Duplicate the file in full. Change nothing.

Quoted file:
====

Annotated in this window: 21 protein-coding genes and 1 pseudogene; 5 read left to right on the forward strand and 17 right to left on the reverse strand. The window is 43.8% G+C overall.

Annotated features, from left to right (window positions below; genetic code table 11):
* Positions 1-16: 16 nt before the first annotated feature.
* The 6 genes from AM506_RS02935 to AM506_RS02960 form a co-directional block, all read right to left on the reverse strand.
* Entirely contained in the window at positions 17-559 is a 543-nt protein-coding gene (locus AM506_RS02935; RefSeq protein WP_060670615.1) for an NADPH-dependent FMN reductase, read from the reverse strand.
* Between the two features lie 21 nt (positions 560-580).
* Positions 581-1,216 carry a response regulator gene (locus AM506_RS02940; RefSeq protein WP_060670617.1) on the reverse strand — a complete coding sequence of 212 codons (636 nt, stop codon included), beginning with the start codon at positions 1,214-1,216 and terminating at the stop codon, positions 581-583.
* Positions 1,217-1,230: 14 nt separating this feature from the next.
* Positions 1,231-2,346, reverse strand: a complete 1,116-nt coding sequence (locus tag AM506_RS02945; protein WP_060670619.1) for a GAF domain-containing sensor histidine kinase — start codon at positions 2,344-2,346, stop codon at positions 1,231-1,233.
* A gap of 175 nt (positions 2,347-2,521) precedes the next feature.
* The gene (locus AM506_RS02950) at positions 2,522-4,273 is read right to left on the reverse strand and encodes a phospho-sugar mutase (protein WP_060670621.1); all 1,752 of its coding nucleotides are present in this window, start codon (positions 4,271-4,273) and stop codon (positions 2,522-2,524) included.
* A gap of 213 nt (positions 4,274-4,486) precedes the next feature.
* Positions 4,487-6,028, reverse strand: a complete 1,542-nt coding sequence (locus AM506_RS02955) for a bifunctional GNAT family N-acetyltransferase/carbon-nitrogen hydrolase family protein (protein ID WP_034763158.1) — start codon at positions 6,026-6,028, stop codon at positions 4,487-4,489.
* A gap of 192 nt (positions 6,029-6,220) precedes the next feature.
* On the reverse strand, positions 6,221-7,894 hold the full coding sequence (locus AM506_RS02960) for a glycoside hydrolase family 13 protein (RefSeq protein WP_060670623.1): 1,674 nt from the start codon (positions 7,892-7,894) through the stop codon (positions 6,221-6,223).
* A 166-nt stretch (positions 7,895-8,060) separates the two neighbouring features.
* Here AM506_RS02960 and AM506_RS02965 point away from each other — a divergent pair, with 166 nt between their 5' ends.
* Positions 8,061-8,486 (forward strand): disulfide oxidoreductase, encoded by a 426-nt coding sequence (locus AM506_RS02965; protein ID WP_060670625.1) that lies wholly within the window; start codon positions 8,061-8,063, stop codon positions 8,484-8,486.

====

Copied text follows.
Annotated in this window: 21 protein-coding genes and 1 pseudogene; 5 read left to right on the forward strand and 17 right to left on the reverse strand. The window is 43.8% G+C overall.

Annotated features, from left to right (window positions below; genetic code table 11):
* Positions 1-16: 16 nt before the first annotated feature.
* The 6 genes from AM506_RS02935 to AM506_RS02960 form a co-directional block, all read right to left on the reverse strand.
* Entirely contained in the window at positions 17-559 is a 543-nt protein-coding gene (locus AM506_RS02935; RefSeq protein WP_060670615.1) for an NADPH-dependent FMN reductase, read from the reverse strand.
* Between the two features lie 21 nt (positions 560-580).
* Positions 581-1,216 carry a response regulator gene (locus AM506_RS02940; RefSeq protein WP_060670617.1) on the reverse strand — a complete coding sequence of 212 codons (636 nt, stop codon included), beginning with the start codon at positions 1,214-1,216 and terminating at the stop codon, positions 581-583.
* Positions 1,217-1,230: 14 nt separating this feature from the next.
* Positions 1,231-2,346, reverse strand: a complete 1,116-nt coding sequence (locus tag AM506_RS02945; protein WP_060670619.1) for a GAF domain-containing sensor histidine kinase — start codon at positions 2,344-2,346, stop codon at positions 1,231-1,233.
* A gap of 175 nt (positions 2,347-2,521) precedes the next feature.
* The gene (locus AM506_RS02950) at positions 2,522-4,273 is read right to left on the reverse strand and encodes a phospho-sugar mutase (protein WP_060670621.1); all 1,752 of its coding nucleotides are present in this window, start codon (positions 4,271-4,273) and stop codon (positions 2,522-2,524) included.
* A gap of 213 nt (positions 4,274-4,486) precedes the next feature.
* Positions 4,487-6,028, reverse strand: a complete 1,542-nt coding sequence (locus AM506_RS02955) for a bifunctional GNAT family N-acetyltransferase/carbon-nitrogen hydrolase family protein (protein ID WP_034763158.1) — start codon at positions 6,026-6,028, stop codon at positions 4,487-4,489.
* A gap of 192 nt (positions 6,029-6,220) precedes the next feature.
* On the reverse strand, positions 6,221-7,894 hold the full coding sequence (locus AM506_RS02960) for a glycoside hydrolase family 13 protein (RefSeq protein WP_060670623.1): 1,674 nt from the start codon (positions 7,892-7,894) through the stop codon (positions 6,221-6,223).
* A 166-nt stretch (positions 7,895-8,060) separates the two neighbouring features.
* Here AM506_RS02960 and AM506_RS02965 point away from each other — a divergent pair, with 166 nt between their 5' ends.
* Positions 8,061-8,486 (forward strand): disulfide oxidoreductase, encoded by a 426-nt coding sequence (locus AM506_RS02965; protein ID WP_060670625.1) that lies wholly within the window; start codon positions 8,061-8,063, stop codon positions 8,484-8,486.